If you’re riding fast down singletrack and chunky logging roads on a bike with a drop handlebar, the drops is where you want your hands… unless it’s not, because your drop handlebar is optimized for aero road gains instead of rowdy off-roading.
The new Whiskey Spano bar is all-in on off-road, with a shape that makes the drops an inviting place to be without distorting the hoods into a crooked, knock-kneed-looking mess (see below, care of @shimanodior).
The carbon construction not only makes this bar light at around 246g for the test size of 46cm, but it also allows Whiskey to dial in a progressive flare and finely tuned level of compliance that probably wouldn’t be possible with alloy. A 20-degree flare at the drops subsides to a more restrained 12° at the hoods, creating a comfortable drop-bar experience without necessitating a weird, bent-wrist, elbows-out posture to hold onto the hoods. Available in five sizes from 40-48cm, the Spano gains 6cm of width at the drops, thanks to that 20° of flare. The clamp diameter is 31.8mm.
Deep drop vs. shallow drop
Before we talk about what makes this bar good, it’s helpful to explain a little bit about what it’s not, and what it’s not is a deep-drop road bar. A “deeper” drop bar is one where there’s a greater vertical distance from the bar top to the lower hand position. A “shallower” drop bar is one where there’s less distance between the bar top and the lower hand position.
The great thing about a deep-drop handlebar is that the difference between riding on the hoods and in the drops is significant — you get two really distinct riding positions here. You can set up the bar height so the hoods are relatively comfortable for climbing, drafting and easy riding, while the drops get you super low and aero to cheat the wind at high speed. Think Belgian road pros grinding out hours of 30mph pacemaking across pan-flat fields in brutal crosswinds.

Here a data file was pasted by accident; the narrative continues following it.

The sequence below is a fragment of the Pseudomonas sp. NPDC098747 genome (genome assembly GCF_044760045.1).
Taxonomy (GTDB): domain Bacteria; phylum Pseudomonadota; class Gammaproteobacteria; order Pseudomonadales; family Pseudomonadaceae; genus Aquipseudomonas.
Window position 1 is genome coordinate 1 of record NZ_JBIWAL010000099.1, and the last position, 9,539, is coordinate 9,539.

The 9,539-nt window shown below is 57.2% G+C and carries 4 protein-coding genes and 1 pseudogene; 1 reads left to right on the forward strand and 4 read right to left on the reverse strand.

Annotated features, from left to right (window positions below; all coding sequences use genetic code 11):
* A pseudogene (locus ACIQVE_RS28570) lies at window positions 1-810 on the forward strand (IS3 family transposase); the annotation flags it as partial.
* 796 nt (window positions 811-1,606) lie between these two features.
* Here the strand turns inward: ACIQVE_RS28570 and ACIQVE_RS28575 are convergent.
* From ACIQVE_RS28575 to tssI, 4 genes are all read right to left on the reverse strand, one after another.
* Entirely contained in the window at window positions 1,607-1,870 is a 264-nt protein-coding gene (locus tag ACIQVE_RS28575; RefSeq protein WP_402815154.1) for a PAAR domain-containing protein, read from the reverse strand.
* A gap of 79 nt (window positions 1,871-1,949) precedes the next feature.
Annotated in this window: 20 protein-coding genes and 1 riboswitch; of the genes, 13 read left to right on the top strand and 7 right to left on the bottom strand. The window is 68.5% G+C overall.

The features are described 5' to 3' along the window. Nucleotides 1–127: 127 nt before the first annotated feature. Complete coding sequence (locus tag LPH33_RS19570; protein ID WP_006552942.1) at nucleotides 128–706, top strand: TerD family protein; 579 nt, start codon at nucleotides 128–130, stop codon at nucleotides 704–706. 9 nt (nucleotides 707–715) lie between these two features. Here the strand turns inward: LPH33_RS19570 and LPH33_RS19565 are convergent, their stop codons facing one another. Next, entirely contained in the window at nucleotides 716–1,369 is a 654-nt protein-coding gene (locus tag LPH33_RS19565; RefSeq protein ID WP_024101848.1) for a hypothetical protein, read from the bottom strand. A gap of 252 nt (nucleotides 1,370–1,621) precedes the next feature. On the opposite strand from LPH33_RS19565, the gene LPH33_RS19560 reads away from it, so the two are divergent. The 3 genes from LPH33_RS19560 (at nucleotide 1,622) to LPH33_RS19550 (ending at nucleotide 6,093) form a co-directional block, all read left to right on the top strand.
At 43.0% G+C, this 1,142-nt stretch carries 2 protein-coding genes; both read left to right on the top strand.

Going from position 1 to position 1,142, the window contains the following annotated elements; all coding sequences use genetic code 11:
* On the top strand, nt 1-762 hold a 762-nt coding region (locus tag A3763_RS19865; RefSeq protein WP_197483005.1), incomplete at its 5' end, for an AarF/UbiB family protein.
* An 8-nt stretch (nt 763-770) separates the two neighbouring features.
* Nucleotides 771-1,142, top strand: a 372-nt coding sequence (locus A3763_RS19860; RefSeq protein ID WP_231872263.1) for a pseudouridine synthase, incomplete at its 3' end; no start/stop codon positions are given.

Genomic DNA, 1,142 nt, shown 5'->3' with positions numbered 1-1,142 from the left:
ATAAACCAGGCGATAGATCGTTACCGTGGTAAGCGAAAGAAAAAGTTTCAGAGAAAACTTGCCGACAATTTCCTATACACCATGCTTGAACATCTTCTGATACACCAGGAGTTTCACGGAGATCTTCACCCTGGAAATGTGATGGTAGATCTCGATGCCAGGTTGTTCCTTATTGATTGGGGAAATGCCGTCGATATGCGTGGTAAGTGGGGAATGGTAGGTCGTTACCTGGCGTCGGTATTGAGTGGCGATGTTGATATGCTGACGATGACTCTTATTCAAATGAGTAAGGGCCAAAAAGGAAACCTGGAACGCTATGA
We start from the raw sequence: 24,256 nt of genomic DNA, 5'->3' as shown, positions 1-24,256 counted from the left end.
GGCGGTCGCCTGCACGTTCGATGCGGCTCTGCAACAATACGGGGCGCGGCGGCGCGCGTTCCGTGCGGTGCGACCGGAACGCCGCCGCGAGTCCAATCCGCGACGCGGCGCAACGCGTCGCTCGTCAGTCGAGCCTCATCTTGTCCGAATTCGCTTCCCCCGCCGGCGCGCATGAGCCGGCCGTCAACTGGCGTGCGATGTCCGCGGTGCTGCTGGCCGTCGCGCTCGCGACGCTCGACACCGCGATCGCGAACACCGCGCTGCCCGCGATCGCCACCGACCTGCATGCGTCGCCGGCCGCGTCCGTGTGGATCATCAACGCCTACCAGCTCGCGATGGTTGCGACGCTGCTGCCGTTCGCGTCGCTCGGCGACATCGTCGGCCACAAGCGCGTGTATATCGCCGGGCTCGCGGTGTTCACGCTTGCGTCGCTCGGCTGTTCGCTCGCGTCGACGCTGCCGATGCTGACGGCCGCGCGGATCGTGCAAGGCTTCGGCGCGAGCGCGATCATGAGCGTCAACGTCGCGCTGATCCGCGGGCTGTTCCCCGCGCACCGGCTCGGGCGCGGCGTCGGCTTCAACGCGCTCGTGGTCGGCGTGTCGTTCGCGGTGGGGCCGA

The not-so-great thing about a deep drop becomes very evident the moment you point your bike down a steep, chunky downhill that requires braking. There’s less risk of your hands slipping off the bars in the drops than there is on the hoods, so that’s where you hold on. But wait a minute: Now your weight is so low and so far forward and so nose-wheelie-inducing that it’s all you can do to keep from going over the bars every time you hit a bump or tap the front brake.
A secondary challenge for deep-drop bars off road is that changing hand positions from hoods to drops and back is more difficult when those positions are so far away from one another.
The case for short and shallow
That’s where the Whiskey Spano bar comes in. Its super shallow shape (100mm drop) may not give you two drastically different riding positions, but it does make the drops very easy to reach and use over challenging terrain without over-weighting the front end and putting you in nose dive position.
For riders who find they don’t use the drops very often, regardless of terrain preference, this short and shallow shape is well worth exploring.
The Spano’s flattened bar tops are very comfortable and seem to lend some vertical compliance to smooth out the bumps when riding in the drops or on the hoods. Compared to the more basic aluminum bar that the Spano replaced on my gravel rig, this was immediately noticeable on the first ride, but after a few more days out, the only thing I noticed is that my hands aren’t so sore after riding anymore.
In terms of reach, the Spano is very short at 68mm, and the drop tails extend further back than what’s typical, offering a little more real estate for riders who like to cruise with their hands all the way back at the end of the bar. You can’t reach the brakes from back there, but it makes for a super comfy and compliant ride over flat but consistently bumpy roads.
If hilly, rough rides are more your thing than fighting for high average speeds against a stiff wind, the Whiskey Spano bar could be an exciting upgrade, with advantages in weight, comfort, and fit compared to the basic alloy drop bars that tend to come stock on even the nicer gravel bikes. At $280 MSRP it isn’t cheap, but for the right rider it definitely transforms a nice bike into an even nicer one.
- Shallow drop for steeper and more aggressive riding
Pros and cons of the Whiskey Spano drop bar.
- Not cheap